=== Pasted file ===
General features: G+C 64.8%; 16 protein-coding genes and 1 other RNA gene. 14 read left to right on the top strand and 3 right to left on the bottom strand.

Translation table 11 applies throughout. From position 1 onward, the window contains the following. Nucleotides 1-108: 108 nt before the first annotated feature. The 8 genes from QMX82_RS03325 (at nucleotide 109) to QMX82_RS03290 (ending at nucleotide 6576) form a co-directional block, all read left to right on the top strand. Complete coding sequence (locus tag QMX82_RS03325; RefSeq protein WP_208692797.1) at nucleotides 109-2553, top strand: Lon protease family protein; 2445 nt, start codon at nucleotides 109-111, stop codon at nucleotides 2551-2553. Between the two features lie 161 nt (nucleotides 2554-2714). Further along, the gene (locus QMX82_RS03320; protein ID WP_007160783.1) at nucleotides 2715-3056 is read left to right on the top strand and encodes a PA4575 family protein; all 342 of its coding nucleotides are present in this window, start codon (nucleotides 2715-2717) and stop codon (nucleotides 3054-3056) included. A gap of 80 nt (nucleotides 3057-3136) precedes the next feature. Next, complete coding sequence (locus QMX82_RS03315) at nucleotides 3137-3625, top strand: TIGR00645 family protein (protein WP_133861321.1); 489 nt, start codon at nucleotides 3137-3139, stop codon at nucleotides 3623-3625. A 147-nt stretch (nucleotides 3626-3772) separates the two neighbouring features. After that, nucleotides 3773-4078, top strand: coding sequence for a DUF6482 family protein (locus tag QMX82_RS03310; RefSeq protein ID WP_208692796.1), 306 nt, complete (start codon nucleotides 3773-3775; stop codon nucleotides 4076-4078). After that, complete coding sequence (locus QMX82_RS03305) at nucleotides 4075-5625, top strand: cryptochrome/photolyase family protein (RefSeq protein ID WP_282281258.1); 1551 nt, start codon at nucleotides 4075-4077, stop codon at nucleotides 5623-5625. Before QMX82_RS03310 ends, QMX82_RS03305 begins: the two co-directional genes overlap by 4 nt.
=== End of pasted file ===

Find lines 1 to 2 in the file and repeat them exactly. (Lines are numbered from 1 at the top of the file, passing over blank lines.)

General features: G+C 64.8%; 16 protein-coding genes and 1 other RNA gene. 14 read left to right on the top strand and 3 right to left on the bottom strand.

Translation table 11 applies throughout. From position 1 onward, the window contains the following. Nucleotides 1-108: 108 nt before the first annotated feature. The 8 genes from QMX82_RS03325 (at nucleotide 109) to QMX82_RS03290 (ending at nucleotide 6576) form a co-directional block, all read left to right on the top strand. Complete coding sequence (locus tag QMX82_RS03325; RefSeq protein WP_208692797.1) at nucleotides 109-2553, top strand: Lon protease family protein; 2445 nt, start codon at nucleotides 109-111, stop codon at nucleotides 2551-2553. Between the two features lie 161 nt (nucleotides 2554-2714). Further along, the gene (locus QMX82_RS03320; protein ID WP_007160783.1) at nucleotides 2715-3056 is read left to right on the top strand and encodes a PA4575 family protein; all 342 of its coding nucleotides are present in this window, start codon (nucleotides 2715-2717) and stop codon (nucleotides 3054-3056) included. A gap of 80 nt (nucleotides 3057-3136) precedes the next feature. Next, complete coding sequence (locus QMX82_RS03315) at nucleotides 3137-3625, top strand: TIGR00645 family protein (protein WP_133861321.1); 489 nt, start codon at nucleotides 3137-3139, stop codon at nucleotides 3623-3625. A 147-nt stretch (nucleotides 3626-3772) separates the two neighbouring features. After that, nucleotides 3773-4078, top strand: coding sequence for a DUF6482 family protein (locus tag QMX82_RS03310; RefSeq protein ID WP_208692796.1), 306 nt, complete (start codon nucleotides 3773-3775; stop codon nucleotides 4076-4078). After that, complete coding sequence (locus QMX82_RS03305) at nucleotides 4075-5625, top strand: cryptochrome/photolyase family protein (RefSeq protein ID WP_282281258.1); 1551 nt, start codon at nucleotides 4075-4077, stop codon at nucleotides 5623-5625. Before QMX82_RS03310 ends, QMX82_RS03305 begins: the two co-directional genes overlap by 4 nt.